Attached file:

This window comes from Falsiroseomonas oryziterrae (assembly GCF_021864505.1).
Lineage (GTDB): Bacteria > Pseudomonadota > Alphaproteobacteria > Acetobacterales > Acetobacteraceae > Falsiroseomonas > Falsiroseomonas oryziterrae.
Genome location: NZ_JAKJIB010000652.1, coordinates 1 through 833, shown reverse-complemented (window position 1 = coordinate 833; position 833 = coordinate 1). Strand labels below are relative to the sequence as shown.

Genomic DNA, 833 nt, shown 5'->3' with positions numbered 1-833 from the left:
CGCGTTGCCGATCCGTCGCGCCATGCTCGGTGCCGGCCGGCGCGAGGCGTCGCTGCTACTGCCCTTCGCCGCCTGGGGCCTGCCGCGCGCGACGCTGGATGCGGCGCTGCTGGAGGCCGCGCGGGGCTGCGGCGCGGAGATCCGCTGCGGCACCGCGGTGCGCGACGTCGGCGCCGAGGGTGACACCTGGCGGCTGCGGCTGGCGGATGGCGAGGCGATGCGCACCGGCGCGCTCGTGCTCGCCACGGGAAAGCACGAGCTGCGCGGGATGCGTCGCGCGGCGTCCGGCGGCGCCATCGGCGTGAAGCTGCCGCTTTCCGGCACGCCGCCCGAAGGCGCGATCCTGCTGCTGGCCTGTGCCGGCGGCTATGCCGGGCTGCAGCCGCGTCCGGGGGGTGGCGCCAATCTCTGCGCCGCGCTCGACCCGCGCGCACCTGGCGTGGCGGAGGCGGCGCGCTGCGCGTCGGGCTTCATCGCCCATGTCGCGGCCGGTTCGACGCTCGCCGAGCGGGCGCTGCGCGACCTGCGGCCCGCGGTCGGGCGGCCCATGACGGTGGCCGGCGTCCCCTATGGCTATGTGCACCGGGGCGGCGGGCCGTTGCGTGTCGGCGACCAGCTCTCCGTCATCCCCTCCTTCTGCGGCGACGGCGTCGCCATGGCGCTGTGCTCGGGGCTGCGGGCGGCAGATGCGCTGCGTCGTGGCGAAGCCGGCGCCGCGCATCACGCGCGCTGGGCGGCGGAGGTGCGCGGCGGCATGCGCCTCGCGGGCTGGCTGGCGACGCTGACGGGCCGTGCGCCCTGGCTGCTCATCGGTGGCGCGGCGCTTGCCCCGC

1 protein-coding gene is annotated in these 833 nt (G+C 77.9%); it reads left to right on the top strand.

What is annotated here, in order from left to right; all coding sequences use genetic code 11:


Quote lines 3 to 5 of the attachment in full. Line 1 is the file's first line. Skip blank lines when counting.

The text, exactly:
Genome location: NZ_JAKJIB010000652.1, coordinates 1 through 833, shown reverse-complemented (window position 1 = coordinate 833; position 833 = coordinate 1). Strand labels below are relative to the sequence as shown.

Genomic DNA, 833 nt, shown 5'->3' with positions numbered 1-833 from the left:
CGCGTTGCCGATCCGTCGCGCCATGCTCGGTGCCGGCCGGCGCGAGGCGTCGCTGCTACTGCCCTTCGCCGCCTGGGGCCTGCCGCGCGCGACGCTGGATGCGGCGCTGCTGGAGGCCGCGCGGGGCTGCGGCGCGGAGATCCGCTGCGGCACCGCGGTGCGCGACGTCGGCGCCGAGGGTGACACCTGGCGGCTGCGGCTGGCGGATGGCGAGGCGATGCGCACCGGCGCGCTCGTGCTCGCCACGGGAAAGCACGAGCTGCGCGGGATGCGTCGCGCGGCGTCCGGCGGCGCCATCGGCGTGAAGCTGCCGCTTTCCGGCACGCCGCCCGAAGGCGCGATCCTGCTGCTGGCCTGTGCCGGCGGCTATGCCGGGCTGCAGCCGCGTCCGGGGGGTGGCGCCAATCTCTGCGCCGCGCTCGACCCGCGCGCACCTGGCGTGGCGGAGGCGGCGCGCTGCGCGTCGGGCTTCATCGCCCATGTCGCGGCCGGTTCGACGCTCGCCGAGCGGGCGCTGCGCGACCTGCGGCCCGCGGTCGGGCGGCCCATGACGGTGGCCGGCGTCCCCTATGGCTATGTGCACCGGGGCGGCGGGCCGTTGCGTGTCGGCGACCAGCTCTCCGTCATCCCCTCCTTCTGCGGCGACGGCGTCGCCATGGCGCTGTGCTCGGGGCTGCGGGCGGCAGATGCGCTGCGTCGTGGCGAAGCCGGCGCCGCGCATCACGCGCGCTGGGCGGCGGAGGTGCGCGGCGGCATGCGCCTCGCGGGCTGGCTGGCGACGCTGACGGGCCGTGCGCCCTGGCTGCTCATCGGTGGCGCGGCGCTTGCCCCGC